EE 209: Programming Structures for EE

Assignment 3: Customer Management Table


The purpose of this assignment is to help you learn how to implement common data structures in C and how to exploit them to achieve modularity in a real-world application. It also will give you the opportunity to gain more experience with the GNU/Linux programming tools, especially bash, emacs, and gdb.


Dynamic resizing of an array in task 1 is "on your own" part of this assignment. This part is worth 15% of this assignment.


A data structure is a way of organizing data for efficient operation. In this assignment, you will implement the required functionalities (register, unregister, and find) of a customer management program using the following data structures.

Your Task

You will implement and improve the customer data management API using various data structures. Your task in this assignment is threefold:

The customer_manager Interface

customer_manager is an API library for the customer data management, where the users can register the customer information and perform lookup operations to retrieve the purchase amount information.

The customer_manager interface introduces a structure type definition, DB_T:

The customer_manager interface is described in a file named customer_manager.h, and it contains these function declarations:

DB_T CreateCustomerDB(void);
void DestroyCustomerDB(DB_T d);
int RegisterCustomer(DB_T d, const char *id, const char *name, const int purchase);
int UnregisterCustomerByID(DB_T d, const char *id);
int UnregisterCustomerByName(DB_T d, const char *name);
int GetPurchaseByID(DB_T d, const char *id);
int GetPurchaseByName(DB_T d, const char *name);
typedef int (*FUNCPTR_T)(const char* id, const char* name, const int purchase);
int GetSumCustomerPurchase(DB_T d, FUNCPTR_T fp);

What each function does is as follows:

[Task 1] The customer_manager Array Implementation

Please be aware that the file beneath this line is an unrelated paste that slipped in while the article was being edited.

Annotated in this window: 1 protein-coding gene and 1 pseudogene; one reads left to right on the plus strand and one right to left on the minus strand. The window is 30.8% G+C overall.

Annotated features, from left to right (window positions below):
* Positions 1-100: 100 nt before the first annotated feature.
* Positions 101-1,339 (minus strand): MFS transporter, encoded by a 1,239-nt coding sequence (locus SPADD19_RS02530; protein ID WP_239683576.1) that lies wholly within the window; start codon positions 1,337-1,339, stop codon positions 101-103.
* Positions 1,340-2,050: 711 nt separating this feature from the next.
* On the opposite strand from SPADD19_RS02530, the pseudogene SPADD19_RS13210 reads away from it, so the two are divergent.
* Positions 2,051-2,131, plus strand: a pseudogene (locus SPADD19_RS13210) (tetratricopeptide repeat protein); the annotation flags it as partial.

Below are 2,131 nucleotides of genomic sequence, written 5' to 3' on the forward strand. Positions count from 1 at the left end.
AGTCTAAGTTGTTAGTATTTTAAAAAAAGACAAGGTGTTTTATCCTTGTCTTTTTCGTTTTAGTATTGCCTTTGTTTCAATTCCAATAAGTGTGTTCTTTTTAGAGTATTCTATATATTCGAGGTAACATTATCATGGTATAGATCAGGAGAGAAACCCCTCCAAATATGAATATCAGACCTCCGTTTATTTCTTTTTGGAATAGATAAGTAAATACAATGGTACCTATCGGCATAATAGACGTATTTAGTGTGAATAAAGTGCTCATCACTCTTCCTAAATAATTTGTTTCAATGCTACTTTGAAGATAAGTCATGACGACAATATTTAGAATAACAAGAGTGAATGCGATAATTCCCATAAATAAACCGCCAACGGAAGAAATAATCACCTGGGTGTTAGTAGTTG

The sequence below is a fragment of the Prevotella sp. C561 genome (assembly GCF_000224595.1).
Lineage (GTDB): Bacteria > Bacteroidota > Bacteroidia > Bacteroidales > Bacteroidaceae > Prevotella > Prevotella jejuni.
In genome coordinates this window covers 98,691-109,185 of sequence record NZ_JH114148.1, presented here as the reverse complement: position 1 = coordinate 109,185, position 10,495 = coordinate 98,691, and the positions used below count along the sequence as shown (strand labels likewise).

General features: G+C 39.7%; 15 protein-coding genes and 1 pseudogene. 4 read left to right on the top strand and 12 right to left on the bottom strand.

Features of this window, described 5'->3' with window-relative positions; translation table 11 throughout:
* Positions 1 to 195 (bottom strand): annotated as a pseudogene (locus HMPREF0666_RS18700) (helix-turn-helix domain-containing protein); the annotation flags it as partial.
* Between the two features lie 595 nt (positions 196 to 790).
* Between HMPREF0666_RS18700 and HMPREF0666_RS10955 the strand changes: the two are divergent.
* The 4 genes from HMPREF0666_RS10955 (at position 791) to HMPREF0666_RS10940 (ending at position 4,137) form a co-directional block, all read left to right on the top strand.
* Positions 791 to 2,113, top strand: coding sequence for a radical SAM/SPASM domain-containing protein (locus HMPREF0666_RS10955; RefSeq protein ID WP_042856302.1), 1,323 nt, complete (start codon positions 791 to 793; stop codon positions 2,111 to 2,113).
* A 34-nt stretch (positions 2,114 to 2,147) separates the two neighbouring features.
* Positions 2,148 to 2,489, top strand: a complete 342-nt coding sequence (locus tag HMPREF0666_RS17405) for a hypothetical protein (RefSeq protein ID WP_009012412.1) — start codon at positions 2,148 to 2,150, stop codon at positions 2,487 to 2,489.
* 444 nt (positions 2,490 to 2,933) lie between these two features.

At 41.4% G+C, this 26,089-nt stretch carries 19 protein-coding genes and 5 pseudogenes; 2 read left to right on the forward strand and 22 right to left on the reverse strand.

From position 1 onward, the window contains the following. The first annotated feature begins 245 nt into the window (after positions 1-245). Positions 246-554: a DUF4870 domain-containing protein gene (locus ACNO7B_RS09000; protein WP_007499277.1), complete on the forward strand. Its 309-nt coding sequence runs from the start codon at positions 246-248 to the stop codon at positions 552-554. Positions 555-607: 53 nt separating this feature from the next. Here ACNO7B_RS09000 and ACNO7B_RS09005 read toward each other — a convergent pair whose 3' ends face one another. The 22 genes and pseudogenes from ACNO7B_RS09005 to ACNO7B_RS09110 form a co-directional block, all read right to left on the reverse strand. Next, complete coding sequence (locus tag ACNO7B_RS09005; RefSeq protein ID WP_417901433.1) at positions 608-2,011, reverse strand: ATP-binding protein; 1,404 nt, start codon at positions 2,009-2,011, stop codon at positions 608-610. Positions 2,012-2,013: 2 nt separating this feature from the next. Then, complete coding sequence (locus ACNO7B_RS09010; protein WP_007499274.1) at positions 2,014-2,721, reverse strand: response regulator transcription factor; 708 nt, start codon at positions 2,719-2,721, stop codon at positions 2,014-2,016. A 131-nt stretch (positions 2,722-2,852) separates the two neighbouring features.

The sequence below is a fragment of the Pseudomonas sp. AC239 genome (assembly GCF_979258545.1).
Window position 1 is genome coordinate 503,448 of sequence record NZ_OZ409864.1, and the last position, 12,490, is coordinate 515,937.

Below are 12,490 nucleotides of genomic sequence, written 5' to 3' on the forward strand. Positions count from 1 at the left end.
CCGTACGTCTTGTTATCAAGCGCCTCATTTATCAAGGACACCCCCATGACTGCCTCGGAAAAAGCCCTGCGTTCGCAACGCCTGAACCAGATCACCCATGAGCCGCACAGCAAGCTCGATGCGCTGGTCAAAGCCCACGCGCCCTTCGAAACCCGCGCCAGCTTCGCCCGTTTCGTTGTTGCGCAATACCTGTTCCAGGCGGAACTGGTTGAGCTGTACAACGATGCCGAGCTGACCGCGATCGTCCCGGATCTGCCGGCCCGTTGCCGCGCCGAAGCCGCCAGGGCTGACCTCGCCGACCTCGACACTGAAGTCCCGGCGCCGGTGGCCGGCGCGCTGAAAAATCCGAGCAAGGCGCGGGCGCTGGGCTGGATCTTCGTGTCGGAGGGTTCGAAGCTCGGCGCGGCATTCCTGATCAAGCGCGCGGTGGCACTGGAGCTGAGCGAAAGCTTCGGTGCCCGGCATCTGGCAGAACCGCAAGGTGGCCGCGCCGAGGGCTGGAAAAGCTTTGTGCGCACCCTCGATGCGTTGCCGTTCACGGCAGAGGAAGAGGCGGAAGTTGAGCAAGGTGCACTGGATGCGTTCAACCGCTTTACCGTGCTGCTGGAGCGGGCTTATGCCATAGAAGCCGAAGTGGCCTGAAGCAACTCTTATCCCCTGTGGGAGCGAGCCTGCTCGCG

The goal of the first task is to implement the customer_manager API using a dynamically resizable array. Array is the simplest data structure that works well for a small number of user items.

Your first customer_manager implementation should be as follows:

Implementation tips:

[Task 2] The customer_manager Hash Table Implementation

Unfortunately, using an array is slow when you deal with a large number of user items. Frequent reqistration and unregisteration of a user item creates many holes (empty elements) scattered across the array, which, in turn, makes these operations slow. Adding, deleting, and searching of a user item would eventually depend on linear search (unless you take extra measures to manage the holes separately).

We improve the performance of customer_manager operations with a hash table in this task. Actually, you would need two hash tables. One is for looking up a user item with ID as a key, and the other is for a lookup with a name as a key.

Your hash table-based customer_manager implementation should:

enum {HASH_MULTIPLIER = 65599};
static int hash_function(const char *pcKey, int iBucketCount)

/* Return a hash code for pcKey that is between 0 and iBucketCount-1,
   inclusive. Adapted from the EE209 lecture notes. */
   int i;
   unsigned int uiHash = 0U;
   for (i = 0; pcKey[i] != '\0'; i++)
      uiHash = uiHash * (unsigned int)HASH_MULTIPLIER